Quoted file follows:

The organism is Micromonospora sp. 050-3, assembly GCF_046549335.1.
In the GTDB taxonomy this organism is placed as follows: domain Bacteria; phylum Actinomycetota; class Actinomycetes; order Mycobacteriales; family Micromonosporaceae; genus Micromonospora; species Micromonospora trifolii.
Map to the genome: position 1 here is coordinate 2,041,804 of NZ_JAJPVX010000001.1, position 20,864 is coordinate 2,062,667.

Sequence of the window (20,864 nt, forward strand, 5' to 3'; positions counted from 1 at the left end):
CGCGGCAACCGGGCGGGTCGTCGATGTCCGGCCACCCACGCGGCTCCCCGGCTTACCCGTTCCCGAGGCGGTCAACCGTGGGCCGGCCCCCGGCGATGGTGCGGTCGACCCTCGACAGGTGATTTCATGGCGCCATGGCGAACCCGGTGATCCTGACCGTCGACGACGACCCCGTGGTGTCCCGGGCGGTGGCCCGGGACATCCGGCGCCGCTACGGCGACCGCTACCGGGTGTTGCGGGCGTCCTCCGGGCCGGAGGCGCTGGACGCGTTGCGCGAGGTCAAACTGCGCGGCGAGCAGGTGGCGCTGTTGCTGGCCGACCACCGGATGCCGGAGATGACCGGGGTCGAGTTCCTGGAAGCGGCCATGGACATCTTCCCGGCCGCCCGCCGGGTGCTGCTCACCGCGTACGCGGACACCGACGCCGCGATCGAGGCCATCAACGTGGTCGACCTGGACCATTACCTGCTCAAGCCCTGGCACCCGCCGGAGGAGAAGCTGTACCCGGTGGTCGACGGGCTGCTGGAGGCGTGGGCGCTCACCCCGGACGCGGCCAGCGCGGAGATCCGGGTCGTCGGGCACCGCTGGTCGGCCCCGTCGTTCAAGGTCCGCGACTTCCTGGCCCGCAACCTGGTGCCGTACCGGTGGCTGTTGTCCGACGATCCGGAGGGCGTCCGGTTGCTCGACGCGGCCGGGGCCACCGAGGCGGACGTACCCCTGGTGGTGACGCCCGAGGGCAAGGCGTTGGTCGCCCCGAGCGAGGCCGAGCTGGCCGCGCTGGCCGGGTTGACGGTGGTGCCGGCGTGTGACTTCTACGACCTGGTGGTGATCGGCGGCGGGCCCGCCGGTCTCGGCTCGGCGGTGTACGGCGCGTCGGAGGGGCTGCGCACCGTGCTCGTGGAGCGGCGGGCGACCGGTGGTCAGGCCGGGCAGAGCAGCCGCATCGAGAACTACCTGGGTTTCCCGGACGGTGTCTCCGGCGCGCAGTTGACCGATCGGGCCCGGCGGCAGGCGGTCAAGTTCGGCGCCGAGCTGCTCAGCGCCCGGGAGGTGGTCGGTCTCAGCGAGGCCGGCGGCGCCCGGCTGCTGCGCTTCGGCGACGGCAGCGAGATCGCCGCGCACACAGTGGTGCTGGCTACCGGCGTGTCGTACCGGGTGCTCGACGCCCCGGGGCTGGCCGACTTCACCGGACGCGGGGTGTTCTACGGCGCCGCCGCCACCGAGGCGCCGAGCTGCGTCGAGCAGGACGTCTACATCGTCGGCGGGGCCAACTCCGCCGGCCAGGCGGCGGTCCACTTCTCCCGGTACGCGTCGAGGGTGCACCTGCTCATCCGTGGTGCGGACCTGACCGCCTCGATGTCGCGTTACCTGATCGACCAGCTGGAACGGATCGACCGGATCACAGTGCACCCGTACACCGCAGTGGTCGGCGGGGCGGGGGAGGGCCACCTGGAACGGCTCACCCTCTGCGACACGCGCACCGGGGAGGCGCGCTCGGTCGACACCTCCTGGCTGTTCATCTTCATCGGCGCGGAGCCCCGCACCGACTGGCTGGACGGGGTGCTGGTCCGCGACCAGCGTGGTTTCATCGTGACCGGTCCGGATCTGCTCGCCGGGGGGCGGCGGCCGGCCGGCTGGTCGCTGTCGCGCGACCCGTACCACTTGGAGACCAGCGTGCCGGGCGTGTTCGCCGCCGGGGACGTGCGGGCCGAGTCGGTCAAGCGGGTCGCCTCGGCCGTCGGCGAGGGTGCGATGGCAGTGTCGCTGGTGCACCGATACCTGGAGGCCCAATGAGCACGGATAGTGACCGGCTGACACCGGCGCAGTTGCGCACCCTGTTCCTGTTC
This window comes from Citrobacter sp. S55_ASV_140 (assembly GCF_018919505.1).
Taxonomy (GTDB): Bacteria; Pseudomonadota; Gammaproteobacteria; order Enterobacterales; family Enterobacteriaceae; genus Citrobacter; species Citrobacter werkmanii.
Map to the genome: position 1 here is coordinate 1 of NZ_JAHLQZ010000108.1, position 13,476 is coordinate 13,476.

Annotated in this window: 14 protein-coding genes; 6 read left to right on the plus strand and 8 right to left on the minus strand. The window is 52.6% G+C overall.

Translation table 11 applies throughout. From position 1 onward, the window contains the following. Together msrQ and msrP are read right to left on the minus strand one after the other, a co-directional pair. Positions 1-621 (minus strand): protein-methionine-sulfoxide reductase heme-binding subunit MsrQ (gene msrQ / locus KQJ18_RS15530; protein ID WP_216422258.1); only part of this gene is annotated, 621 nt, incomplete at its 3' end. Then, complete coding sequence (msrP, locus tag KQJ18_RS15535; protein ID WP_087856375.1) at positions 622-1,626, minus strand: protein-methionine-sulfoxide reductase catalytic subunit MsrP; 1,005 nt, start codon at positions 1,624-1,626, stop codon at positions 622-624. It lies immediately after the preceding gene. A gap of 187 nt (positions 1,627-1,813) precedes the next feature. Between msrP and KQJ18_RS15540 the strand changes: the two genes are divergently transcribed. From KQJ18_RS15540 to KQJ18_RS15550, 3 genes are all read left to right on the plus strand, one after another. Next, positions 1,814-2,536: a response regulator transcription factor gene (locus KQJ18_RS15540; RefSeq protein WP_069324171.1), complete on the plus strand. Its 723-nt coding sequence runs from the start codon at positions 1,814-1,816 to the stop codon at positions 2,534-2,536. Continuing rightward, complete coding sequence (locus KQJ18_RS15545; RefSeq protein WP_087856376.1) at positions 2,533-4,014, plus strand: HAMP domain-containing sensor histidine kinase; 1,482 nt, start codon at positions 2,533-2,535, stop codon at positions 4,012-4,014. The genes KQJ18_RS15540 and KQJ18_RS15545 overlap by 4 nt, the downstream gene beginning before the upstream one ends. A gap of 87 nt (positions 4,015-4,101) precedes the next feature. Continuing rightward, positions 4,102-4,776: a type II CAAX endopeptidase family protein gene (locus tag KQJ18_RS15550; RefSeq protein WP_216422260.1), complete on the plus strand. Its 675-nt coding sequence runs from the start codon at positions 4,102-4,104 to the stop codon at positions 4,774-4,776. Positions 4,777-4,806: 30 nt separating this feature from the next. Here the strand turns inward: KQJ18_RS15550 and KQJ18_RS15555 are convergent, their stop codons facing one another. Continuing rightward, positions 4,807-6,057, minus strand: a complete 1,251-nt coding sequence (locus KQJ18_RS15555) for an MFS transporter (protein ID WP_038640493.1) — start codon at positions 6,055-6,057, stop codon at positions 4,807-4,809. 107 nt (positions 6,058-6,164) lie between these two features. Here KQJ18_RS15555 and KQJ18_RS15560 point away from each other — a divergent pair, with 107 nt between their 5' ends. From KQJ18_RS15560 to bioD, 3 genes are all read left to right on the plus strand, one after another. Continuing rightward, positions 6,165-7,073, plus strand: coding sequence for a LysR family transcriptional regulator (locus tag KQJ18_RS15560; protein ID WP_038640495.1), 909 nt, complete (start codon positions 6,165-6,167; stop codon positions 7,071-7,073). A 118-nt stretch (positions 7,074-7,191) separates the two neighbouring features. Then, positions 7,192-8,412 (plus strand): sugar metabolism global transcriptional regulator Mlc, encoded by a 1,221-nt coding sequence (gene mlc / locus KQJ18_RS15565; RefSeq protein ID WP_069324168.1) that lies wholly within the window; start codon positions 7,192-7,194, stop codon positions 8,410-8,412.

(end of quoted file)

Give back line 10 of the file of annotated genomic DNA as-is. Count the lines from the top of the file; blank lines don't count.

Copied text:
Translation table 11 applies throughout. From position 1 onward, the window contains the following. Together msrQ and msrP are read right to left on the minus strand one after the other, a co-directional pair. Positions 1-621 (minus strand): protein-methionine-sulfoxide reductase heme-binding subunit MsrQ (gene msrQ / locus KQJ18_RS15530; protein ID WP_216422258.1); only part of this gene is annotated, 621 nt, incomplete at its 3' end. Then, complete coding sequence (msrP, locus tag KQJ18_RS15535; protein ID WP_087856375.1) at positions 622-1,626, minus strand: protein-methionine-sulfoxide reductase catalytic subunit MsrP; 1,005 nt, start codon at positions 1,624-1,626, stop codon at positions 622-624. It lies immediately after the preceding gene. A gap of 187 nt (positions 1,627-1,813) precedes the next feature. Between msrP and KQJ18_RS15540 the strand changes: the two genes are divergently transcribed. From KQJ18_RS15540 to KQJ18_RS15550, 3 genes are all read left to right on the plus strand, one after another. Next, positions 1,814-2,536: a response regulator transcription factor gene (locus KQJ18_RS15540; RefSeq protein WP_069324171.1), complete on the plus strand. Its 723-nt coding sequence runs from the start codon at positions 1,814-1,816 to the stop codon at positions 2,534-2,536. Continuing rightward, complete coding sequence (locus KQJ18_RS15545; RefSeq protein WP_087856376.1) at positions 2,533-4,014, plus strand: HAMP domain-containing sensor histidine kinase; 1,482 nt, start codon at positions 2,533-2,535, stop codon at positions 4,012-4,014. The genes KQJ18_RS15540 and KQJ18_RS15545 overlap by 4 nt, the downstream gene beginning before the upstream one ends. A gap of 87 nt (positions 4,015-4,101) precedes the next feature. Continuing rightward, positions 4,102-4,776: a type II CAAX endopeptidase family protein gene (locus tag KQJ18_RS15550; RefSeq protein WP_216422260.1), complete on the plus strand. Its 675-nt coding sequence runs from the start codon at positions 4,102-4,104 to the stop codon at positions 4,774-4,776. Positions 4,777-4,806: 30 nt separating this feature from the next. Here the strand turns inward: KQJ18_RS15550 and KQJ18_RS15555 are convergent, their stop codons facing one another. Continuing rightward, positions 4,807-6,057, minus strand: a complete 1,251-nt coding sequence (locus KQJ18_RS15555) for an MFS transporter (protein ID WP_038640493.1) — start codon at positions 6,055-6,057, stop codon at positions 4,807-4,809. 107 nt (positions 6,058-6,164) lie between these two features. Here KQJ18_RS15555 and KQJ18_RS15560 point away from each other — a divergent pair, with 107 nt between their 5' ends. From KQJ18_RS15560 to bioD, 3 genes are all read left to right on the plus strand, one after another. Continuing rightward, positions 6,165-7,073, plus strand: coding sequence for a LysR family transcriptional regulator (locus tag KQJ18_RS15560; protein ID WP_038640495.1), 909 nt, complete (start codon positions 6,165-6,167; stop codon positions 7,071-7,073). A 118-nt stretch (positions 7,074-7,191) separates the two neighbouring features. Then, positions 7,192-8,412 (plus strand): sugar metabolism global transcriptional regulator Mlc, encoded by a 1,221-nt coding sequence (gene mlc / locus KQJ18_RS15565; RefSeq protein ID WP_069324168.1) that lies wholly within the window; start codon positions 7,192-7,194, stop codon positions 8,410-8,412.